For many people who struggle with substance use disorder, quitting abruptly, or “cold turkey,” is appealing because it offers a fresh start that immediately separates a person from the people, places and other reminders of substance use. However, quitting so suddenly poses serious health complications, especially if the substance you are quitting is alcohol, opioids or benzodiazepines, or if you have been abusing any substance in large quantities and/or for a long time.
Although the decision to stop substance use is a testament to a person’s convictions, it’s dangerous to do without first considering potential withdrawal symptoms. Withdrawal symptoms range from the mild and uncomfortable to the completely overwhelming. Everyone is different, so it’s impossible to predict precisely how a person will react.
The Risks of Quitting Alcohol Cold Turkey
Over time the nervous system adapts to substances, which is why attempting to quit on your own can be so risky. When these substances are suddenly taken out of your body–especially if that substance is a high-dependency drug like an opioid or benzodiazepine–it can cause severe and potentially life-threatening medical conditions, such as heart problems or seizures. Even substances that pose less risk of physical dependence, such as nicotine, cocaine and amphetamines, can lead to unpleasant and uncomfortable withdrawal symptoms.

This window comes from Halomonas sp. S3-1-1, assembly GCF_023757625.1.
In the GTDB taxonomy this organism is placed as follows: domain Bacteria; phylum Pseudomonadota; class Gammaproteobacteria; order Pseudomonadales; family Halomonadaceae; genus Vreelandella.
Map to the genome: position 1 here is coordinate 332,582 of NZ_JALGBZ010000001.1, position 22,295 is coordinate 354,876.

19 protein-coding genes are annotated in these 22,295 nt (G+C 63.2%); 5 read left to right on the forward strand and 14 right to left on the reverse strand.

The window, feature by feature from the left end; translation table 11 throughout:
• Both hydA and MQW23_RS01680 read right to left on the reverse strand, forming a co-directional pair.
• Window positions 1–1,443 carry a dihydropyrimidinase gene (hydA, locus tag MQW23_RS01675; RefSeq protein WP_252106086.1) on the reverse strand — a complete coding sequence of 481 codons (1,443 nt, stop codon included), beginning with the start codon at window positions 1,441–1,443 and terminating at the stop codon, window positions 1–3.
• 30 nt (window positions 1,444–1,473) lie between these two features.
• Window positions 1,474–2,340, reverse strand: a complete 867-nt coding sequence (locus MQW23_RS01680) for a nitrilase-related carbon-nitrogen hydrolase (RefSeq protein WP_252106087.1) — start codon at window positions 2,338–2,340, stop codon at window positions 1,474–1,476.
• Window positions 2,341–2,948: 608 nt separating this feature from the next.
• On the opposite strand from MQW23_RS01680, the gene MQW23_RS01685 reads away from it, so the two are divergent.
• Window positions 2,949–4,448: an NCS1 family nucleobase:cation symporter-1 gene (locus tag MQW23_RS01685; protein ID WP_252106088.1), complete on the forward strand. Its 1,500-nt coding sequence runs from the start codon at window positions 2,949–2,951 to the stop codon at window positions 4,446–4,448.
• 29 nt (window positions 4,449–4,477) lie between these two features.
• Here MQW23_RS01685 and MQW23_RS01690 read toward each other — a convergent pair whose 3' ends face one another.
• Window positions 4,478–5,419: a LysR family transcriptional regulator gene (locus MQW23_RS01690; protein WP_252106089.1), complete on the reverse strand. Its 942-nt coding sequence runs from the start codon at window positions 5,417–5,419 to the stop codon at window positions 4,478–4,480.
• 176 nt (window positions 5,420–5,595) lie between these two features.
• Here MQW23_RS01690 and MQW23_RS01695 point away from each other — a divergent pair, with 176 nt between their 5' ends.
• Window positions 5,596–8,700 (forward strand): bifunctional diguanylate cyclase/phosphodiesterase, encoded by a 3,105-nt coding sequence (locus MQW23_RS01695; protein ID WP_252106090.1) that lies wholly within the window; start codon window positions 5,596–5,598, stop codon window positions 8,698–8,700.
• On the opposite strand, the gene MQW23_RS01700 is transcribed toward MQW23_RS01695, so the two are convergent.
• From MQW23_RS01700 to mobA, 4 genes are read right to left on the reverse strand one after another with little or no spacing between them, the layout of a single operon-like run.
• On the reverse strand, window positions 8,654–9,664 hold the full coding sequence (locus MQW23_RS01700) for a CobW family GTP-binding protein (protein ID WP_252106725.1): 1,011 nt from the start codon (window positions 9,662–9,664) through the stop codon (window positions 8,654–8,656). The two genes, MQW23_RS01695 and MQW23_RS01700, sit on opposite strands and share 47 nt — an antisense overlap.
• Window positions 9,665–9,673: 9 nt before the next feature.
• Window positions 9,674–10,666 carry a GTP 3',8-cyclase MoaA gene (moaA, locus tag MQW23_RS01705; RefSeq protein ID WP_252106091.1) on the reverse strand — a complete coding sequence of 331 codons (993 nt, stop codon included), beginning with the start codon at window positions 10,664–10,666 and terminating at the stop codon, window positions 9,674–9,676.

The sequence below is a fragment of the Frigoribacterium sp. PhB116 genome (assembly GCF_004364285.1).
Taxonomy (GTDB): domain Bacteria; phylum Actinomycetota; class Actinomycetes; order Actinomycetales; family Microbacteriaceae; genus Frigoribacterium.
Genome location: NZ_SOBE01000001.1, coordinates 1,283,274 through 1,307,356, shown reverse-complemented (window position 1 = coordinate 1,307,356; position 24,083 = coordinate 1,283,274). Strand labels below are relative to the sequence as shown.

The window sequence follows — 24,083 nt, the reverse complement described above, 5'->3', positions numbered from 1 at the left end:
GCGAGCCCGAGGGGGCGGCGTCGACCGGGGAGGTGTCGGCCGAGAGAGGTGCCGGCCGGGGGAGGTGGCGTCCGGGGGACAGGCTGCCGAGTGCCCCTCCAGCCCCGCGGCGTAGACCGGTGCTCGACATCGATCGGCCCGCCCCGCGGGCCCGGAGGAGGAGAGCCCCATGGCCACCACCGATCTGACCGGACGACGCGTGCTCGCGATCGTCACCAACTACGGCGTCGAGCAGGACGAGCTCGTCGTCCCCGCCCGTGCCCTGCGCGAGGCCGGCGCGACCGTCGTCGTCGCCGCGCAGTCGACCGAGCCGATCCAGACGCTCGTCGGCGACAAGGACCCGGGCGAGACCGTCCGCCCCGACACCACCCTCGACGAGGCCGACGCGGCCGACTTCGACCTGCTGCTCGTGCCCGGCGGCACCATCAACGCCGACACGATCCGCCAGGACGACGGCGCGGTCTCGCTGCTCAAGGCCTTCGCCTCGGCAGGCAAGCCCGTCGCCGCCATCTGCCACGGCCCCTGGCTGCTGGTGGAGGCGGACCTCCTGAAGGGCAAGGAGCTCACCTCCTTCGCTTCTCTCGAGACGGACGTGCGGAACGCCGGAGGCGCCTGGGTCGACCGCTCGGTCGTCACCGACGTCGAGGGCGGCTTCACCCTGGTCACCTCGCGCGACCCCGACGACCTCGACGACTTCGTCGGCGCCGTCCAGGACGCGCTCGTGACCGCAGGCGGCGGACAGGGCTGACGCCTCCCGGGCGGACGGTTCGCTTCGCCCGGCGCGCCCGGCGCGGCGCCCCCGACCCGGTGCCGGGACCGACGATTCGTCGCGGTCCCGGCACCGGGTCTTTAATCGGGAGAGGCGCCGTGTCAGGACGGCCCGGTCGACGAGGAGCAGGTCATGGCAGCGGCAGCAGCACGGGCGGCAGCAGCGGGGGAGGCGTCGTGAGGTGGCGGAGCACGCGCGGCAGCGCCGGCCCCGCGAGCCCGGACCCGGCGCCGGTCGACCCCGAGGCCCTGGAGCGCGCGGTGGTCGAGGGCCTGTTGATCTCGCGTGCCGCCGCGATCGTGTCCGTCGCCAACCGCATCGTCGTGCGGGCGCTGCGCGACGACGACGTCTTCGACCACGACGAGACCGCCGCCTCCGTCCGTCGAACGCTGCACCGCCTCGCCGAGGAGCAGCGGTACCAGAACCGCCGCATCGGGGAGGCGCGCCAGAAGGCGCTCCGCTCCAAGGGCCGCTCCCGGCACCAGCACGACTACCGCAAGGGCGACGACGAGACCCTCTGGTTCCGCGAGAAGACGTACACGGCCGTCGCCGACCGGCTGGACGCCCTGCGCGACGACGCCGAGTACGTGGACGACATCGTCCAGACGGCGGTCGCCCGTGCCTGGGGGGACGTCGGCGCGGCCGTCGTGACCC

Dehydration is one of the most common symptoms associated with withdrawal. Sweating and vomiting deplete the body of hydration, which is difficult to replenish without proper medical care. Dehydration can cause bodily functions and organs to shut down, which could require emergency medical attention.
It’s also not unusual for people who have quit drinking or using drugs cold turkey to relapse during or after the withdrawal process. Withdrawal symptoms can be severe, and cravings can be intense, so it’s common for someone to turn to their substance of choice to get relief. Even someone who has completed the withdrawal process may struggle to resist the urge to drink or use later on because they haven’t gone through proper treatment that addresses the mental and behavioral issues that lead to and are exacerbated by addiction.
Additionally, when you quit cold turkey, the body quickly loses tolerance to substances. If you relapse and take your usual amount of the substance, you face a heightened risk of overdose.